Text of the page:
From the HBD Archive
From: (Douglas DeMers)
Subject: Priming sugar (Killer head!)
Date: 1992-04-14 17:13:00 GMT

In Homebrew Digest #863, Al ( writes:

>Jake asks about a beer which overcarbonates after a while.
>There are three common causes for beer to overcarbonate:

>1. bottling too soon,
>2. infection, and
>3. too much priming sugar.

I agree. Regarding point #3, you go on to say:
> [...] If you are using corn sugar for
>priming, you should probably not use more than 1 cup.

In my experience, 1 cup of corn sugar to prime a 5 gallon batch is far
too much. When I used 1 cup priming sugar I got no gushers but
significant amounts of foam. In fact, I routinely had to pour a 12
oz. bottle into a half-gallon glass pitcher which would be foam right
to the top. Several minutes later the foam subsides, and the beer can
be poured off. As an experiment once, by carefully and slowly pouring
the bottle down the side of the glass, I could pour the entire bottle
without causing a foam up. I do not like my beer highly carbonated,
and resorted to (carefully) stirring the beer with a spoon until the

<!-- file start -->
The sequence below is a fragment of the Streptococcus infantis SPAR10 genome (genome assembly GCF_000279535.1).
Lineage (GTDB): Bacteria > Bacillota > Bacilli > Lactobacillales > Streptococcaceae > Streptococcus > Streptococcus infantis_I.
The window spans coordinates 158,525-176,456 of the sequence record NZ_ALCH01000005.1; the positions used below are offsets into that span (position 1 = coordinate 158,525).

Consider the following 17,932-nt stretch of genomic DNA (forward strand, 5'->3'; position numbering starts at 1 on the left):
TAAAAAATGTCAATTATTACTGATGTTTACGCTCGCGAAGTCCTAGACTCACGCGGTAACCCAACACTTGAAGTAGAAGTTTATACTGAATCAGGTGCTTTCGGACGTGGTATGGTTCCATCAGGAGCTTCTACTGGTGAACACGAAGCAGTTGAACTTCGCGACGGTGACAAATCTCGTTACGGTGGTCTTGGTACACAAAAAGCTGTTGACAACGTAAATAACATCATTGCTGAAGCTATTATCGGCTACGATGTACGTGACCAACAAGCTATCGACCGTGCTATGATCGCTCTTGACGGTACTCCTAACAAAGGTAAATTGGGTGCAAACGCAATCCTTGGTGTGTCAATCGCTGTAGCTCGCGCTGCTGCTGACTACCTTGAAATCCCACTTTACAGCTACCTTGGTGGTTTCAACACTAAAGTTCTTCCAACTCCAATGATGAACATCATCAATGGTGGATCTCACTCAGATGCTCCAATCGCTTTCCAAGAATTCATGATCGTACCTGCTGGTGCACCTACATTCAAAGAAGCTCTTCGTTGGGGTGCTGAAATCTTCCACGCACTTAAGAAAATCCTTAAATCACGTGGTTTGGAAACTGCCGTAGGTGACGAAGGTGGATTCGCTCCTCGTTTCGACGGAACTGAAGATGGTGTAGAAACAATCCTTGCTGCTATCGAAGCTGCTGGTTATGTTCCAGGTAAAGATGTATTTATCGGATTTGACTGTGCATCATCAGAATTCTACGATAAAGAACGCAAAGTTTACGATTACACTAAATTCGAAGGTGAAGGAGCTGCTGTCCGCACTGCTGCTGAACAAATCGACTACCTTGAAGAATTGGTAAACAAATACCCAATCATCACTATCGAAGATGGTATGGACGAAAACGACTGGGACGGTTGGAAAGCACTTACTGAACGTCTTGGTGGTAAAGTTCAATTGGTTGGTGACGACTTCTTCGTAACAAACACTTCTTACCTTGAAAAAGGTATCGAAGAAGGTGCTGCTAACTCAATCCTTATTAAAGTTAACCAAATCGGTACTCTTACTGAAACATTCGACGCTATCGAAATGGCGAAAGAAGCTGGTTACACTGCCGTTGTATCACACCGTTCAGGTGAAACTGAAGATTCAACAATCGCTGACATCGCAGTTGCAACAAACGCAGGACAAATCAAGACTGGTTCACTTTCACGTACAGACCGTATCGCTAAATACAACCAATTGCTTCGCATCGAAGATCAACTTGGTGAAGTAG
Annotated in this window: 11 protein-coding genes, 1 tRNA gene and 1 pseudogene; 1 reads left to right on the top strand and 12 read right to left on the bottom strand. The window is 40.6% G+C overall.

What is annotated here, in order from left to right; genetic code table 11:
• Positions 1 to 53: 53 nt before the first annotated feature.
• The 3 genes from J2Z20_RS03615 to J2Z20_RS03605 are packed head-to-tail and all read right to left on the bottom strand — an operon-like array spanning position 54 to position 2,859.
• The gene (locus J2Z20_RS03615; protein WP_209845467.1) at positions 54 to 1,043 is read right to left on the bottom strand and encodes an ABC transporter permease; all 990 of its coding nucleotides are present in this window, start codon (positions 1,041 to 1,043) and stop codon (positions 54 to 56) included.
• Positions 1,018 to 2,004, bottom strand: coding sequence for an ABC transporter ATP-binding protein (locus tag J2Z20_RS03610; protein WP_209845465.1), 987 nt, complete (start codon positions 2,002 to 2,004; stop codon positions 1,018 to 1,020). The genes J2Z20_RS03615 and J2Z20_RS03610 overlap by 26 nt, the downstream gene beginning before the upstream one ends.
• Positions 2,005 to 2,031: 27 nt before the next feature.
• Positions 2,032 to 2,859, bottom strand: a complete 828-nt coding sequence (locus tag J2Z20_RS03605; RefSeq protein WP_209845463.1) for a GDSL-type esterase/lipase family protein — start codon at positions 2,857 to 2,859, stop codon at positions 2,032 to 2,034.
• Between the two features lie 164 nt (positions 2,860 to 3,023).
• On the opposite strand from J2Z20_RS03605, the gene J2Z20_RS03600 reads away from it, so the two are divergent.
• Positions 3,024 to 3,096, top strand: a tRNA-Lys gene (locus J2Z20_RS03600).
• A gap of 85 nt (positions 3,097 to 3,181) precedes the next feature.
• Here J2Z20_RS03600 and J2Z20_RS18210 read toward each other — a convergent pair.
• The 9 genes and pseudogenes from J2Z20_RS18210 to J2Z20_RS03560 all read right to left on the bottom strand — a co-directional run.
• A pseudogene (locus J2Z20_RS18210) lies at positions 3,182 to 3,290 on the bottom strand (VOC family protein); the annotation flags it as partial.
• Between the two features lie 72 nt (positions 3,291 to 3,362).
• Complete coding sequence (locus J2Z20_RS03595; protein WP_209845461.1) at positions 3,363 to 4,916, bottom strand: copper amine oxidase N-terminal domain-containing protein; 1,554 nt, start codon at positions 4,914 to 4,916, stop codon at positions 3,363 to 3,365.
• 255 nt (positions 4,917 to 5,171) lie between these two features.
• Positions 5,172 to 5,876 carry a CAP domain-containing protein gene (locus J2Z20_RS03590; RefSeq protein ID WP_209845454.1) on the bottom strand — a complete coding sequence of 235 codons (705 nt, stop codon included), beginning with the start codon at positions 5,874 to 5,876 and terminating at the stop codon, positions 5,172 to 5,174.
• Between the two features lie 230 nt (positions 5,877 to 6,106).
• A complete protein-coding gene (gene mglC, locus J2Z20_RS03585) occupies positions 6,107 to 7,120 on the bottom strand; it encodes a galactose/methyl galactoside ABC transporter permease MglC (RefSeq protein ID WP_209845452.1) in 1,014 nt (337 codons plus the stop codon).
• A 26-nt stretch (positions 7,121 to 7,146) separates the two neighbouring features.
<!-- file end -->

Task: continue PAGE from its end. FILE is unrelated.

carbonation level dropped to (what I considered) a drinkable level.

I've since cut back to 1/2 - 3/4 cup of corn sugar (depending on the
style) or (recently) gyle leftover from the start of the batch. After
racking into my primary fermenter, I run the "dregs" through a strainer
into another container. I let this settle out, and pour the gyle into
quart jars which I "can" in a water bath canner. I use 1 - 1 1/2
quarts of the canned gyle in place of corn sugar solution for priming
when it comes time to bottle.

I've also heard tell that the use of dry yeast also tends to produce
overcarbonation, but I have no interest in trying an experiment to find
- --
Douglas DeMers, | (408-746-8546) |
Amdahl Corporation | | {sun,uunet}!amdahl!dougd
[It should be obvious that the opinions above are mine, not Amdahl's.]
[ Amdahl makes computers, not beer. ]

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